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2018 Ford Mustang review: First drive

The Good

  • Even nicer to look at
  • Safer and better equipped
  • It's a V8

The Bad

  • A bit pricier these days
  • 2.3-litre EcoBoost still a little jarring

Forget moving abroad for a slice of the American Dream, the right-hand drive 2018 Ford Mustang is here. Ben Griffin drove the V8 GT and 2.3 EcoBoost along Route Napoleon in the South of France as part of the European launch.

Despite emissions killing all the fun, somehow Ford managed to sneak out a right-hand drive V8 Mustang in the UK. Finally, after decades, Brits could join in the fun without having to pay import costs and put up with having the steering wheel on the wrong side.

Three years later and the noose of regulation has tightened and more polar ice has melted yet emerging from the shadows like the villain in a play comes the 2018 Mustang. Faster, more powerful, sleeker and so much louder – say hello to the antithesis of that eco-friendly, electric future.

Quite how long a V8-powered American muscle car can survive in this day and age is unclear. But then Ford shifted more than 33,000 units worldwide and only around half of those were fitted with the smaller 2.3-litre EcoBoost alternative. Seems, then, that petrolheads want to ride the high-powered combustion engine wave for as long and as far as possible.

Basically everything about the 2018 Ford Mustang has been improved, a point Ford has compensated for with a higher price. But despite costing around that of a BMW M2, there is nothing quite like it on the road. Performance for pound, the old car was unrivalled. Can the same be said for the second-generation ‘stang?

Having been invited on the European launch, we spent more than seven hours behind the wheel – cruising along the rather spectacular Route Napoleon in the South of France – to find out.

What is the 2018 Ford Mustang?

2018 Ford Mustang GT in Orange Fury (side profile)

A modern-day realisation of a car that began life in 1964, that is what. It arrived in the UK in 2015 and has been refreshed quite heavily for the second-generation 2018 edition. It has grippier tyres, more horsepower in the case of the V8, more torque, superior performance, improved safety, 10-speed automatic cruising and ‘Magneride’ adaptive suspension bump-soaking.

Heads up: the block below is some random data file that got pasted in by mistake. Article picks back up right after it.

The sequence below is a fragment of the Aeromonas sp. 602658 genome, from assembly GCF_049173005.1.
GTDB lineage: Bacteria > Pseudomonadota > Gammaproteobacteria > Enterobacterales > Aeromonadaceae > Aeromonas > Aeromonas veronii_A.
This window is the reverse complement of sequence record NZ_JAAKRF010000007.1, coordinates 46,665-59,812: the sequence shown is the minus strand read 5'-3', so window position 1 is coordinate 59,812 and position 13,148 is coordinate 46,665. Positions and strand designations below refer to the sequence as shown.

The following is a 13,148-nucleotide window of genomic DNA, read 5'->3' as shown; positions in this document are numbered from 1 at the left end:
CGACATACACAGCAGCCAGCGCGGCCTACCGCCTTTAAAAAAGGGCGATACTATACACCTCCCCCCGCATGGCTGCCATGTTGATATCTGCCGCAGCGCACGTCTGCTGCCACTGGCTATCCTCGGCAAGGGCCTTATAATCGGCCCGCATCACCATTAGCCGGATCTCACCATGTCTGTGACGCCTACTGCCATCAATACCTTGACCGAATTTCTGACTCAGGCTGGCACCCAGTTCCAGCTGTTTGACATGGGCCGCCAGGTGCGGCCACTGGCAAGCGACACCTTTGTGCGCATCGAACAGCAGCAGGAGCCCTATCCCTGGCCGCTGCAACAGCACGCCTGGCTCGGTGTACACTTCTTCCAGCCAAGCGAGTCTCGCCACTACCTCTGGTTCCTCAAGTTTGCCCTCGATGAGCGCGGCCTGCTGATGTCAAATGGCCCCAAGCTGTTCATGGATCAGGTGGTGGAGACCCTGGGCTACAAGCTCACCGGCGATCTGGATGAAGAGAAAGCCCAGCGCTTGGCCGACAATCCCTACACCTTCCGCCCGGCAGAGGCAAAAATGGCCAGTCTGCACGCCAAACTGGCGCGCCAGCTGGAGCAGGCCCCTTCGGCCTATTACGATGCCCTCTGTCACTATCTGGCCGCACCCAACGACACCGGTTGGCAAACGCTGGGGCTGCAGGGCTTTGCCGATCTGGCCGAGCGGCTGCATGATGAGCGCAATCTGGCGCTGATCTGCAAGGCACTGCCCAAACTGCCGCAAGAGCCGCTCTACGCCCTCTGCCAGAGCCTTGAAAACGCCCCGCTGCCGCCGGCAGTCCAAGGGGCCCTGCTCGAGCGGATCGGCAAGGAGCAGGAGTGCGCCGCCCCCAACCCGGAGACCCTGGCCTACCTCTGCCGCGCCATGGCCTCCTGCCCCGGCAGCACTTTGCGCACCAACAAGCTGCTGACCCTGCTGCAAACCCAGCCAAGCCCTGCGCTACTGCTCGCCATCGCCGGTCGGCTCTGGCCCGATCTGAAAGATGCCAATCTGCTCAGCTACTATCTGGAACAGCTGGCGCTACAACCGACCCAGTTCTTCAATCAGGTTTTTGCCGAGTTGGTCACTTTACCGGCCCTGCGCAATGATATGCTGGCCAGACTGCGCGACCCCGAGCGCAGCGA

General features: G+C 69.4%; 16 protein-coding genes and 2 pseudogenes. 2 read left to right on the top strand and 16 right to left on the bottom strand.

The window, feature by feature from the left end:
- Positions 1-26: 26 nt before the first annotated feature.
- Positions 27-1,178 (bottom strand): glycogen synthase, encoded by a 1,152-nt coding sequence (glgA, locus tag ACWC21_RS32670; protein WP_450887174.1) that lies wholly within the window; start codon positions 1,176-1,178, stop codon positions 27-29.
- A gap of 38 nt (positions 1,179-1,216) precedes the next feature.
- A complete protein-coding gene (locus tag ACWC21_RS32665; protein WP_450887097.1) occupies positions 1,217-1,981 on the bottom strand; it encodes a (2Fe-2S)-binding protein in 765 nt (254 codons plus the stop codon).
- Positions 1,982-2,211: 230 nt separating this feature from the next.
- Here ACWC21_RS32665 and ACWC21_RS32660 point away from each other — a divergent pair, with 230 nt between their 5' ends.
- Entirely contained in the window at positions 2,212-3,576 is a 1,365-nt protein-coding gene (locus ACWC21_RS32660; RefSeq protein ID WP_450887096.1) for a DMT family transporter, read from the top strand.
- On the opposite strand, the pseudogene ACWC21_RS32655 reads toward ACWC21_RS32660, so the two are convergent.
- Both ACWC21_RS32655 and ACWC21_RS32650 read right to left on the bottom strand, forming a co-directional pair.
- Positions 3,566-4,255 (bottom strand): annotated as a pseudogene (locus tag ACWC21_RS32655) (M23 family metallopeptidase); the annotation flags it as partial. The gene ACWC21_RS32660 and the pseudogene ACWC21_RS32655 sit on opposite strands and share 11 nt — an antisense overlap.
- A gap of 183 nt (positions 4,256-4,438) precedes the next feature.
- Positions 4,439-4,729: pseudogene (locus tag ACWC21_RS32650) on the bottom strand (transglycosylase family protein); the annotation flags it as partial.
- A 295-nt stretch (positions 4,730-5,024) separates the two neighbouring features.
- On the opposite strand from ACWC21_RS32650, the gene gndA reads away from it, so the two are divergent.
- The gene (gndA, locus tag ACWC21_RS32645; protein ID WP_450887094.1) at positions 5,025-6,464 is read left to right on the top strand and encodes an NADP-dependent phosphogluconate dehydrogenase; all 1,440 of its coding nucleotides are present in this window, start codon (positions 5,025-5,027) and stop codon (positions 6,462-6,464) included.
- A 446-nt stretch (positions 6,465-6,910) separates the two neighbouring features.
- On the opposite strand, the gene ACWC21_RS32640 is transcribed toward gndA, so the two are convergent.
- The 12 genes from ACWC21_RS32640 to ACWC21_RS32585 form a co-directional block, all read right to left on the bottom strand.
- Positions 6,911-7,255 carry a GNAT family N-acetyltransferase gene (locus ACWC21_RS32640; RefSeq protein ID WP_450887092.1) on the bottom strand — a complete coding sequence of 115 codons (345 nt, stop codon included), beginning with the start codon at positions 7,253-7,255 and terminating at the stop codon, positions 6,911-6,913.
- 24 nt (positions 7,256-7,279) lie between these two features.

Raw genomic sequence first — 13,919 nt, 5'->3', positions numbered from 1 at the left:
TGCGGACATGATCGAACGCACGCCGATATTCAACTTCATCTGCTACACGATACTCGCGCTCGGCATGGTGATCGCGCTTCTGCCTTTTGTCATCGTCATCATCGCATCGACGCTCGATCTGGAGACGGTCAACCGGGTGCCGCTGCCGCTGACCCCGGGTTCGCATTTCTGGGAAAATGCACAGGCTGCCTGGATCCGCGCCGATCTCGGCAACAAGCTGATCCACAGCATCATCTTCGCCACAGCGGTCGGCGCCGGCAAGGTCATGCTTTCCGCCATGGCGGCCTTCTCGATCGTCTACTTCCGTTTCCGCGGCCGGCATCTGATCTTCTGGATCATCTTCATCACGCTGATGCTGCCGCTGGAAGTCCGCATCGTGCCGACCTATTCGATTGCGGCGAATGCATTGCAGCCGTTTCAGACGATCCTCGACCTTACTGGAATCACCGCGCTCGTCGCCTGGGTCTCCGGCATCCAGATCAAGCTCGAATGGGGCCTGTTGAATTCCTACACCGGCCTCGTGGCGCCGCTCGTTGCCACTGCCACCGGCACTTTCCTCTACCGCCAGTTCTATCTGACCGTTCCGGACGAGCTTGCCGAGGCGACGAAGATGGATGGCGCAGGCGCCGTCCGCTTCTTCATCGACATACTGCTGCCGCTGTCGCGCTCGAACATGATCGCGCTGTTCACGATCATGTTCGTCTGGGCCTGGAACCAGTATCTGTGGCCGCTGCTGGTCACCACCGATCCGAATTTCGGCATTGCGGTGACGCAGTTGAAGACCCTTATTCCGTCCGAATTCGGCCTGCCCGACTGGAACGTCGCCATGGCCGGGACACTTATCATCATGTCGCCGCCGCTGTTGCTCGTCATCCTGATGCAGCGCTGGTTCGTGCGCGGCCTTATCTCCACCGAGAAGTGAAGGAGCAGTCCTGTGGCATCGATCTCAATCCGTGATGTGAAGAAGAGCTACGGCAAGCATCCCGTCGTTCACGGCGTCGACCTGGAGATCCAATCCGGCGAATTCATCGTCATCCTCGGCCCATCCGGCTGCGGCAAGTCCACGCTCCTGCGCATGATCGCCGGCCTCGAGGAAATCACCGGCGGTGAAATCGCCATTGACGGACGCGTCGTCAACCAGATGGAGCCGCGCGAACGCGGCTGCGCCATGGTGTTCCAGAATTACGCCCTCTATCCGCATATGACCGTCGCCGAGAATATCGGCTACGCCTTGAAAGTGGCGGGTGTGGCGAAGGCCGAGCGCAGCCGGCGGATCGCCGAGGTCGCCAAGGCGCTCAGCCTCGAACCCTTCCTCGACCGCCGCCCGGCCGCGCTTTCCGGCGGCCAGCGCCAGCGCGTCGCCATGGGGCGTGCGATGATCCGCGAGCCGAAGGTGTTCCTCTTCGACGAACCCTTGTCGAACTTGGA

You can have it as a fastback hard-top or a convertible soft-top, with the latter being more expensive. A six-speed manual is also available, which now features an auto-blip function to ensure smooth down-shifts and keep the car balanced.

There are also two new driving modes. Drag Mode provides the best performance from standing and then over a quarter-mile, while My Mode lets you have your own set of custom option settings for the steering weight, exhaust noise and suspension firmness if the Magneride damping system has been specced.

While the 2.3-litre EcoBoost V6 has seen a power drop to 285.9bhp, torque is up to 324lb/ft (440Nm). The V8, meanwhile, has gained 31bhp, at a total of 443bhp and generates 390lb/ft (529Nm) of torque. This provides a 4.3- second 0-62mph, half a second quicker than its V8 predecessor.

You also get more tech in the form of a new optional 12-inch TFT display behind the steering wheel and various autonomous safety systems as standard, which should mean a better Euro NCAP rating than the two stars it got last time.

Then there is the slightly revised look (that we prefer to the original), which incorporates exterior LED lighting and new alloy wheel designs. Last but definitely not least, the 2018 Ford Mustang has an adjustable exhaust system.

How does the 2018 Ford Mustang drive?

2018 Ford Mustang GT in Royal Crimson on Route Napoleon

Ignore the American looks, the 2018 Ford Mustang can really handle. Those new Michelin tyres make it grippier than last time and the Magneride suspension is more capable of keeping things steady. For what is a big and heavy car, you would have to drive like a complete idiot to reach its limit.

It is possible for things to get slidey, but the default is remarkably civilised and surprisingly sharp despite a satisfyingly heavy steering setup. Chuck it into Sport mode and the steering gets heavier still, which improves intuitiveness.

Ride comfort is another benefit of that new suspension system. It certainly comes across as more refined, thanks to a smoother drive, although smaller bumps can be problematic. That and big-old comfy seats and the ability to near-silence the V8 make it preferable for long cruises – and that is a good thing because you are going to see anything but the claimed 23.3mpg around town.